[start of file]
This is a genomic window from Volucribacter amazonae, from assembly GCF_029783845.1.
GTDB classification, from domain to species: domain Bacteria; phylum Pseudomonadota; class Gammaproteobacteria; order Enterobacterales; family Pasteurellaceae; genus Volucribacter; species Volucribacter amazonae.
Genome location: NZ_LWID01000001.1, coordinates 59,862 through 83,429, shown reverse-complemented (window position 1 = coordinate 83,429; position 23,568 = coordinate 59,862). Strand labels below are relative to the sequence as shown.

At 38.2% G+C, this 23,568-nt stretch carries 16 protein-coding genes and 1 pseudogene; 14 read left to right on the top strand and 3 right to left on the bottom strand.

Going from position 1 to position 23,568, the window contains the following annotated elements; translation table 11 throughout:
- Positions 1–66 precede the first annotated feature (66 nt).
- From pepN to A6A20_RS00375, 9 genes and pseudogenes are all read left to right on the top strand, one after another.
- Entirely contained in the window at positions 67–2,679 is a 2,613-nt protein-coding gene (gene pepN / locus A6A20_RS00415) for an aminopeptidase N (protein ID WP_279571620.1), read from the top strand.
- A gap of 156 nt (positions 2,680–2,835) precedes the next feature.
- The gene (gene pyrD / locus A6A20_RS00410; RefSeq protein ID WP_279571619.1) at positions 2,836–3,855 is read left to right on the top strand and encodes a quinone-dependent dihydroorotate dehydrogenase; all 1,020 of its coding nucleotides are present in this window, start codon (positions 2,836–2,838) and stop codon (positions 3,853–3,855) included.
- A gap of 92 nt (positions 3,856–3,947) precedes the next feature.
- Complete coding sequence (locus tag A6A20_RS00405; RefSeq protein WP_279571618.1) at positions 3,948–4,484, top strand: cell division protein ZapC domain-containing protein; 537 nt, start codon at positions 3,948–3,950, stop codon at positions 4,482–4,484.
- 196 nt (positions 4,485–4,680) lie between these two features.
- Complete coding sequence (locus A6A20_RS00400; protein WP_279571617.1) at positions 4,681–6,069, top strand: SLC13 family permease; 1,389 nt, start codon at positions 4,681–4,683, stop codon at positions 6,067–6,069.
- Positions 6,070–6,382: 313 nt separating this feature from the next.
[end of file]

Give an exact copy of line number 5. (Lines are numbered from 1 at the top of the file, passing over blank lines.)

Going from position 1 to position 23,568, the window contains the following annotated elements; translation table 11 throughout: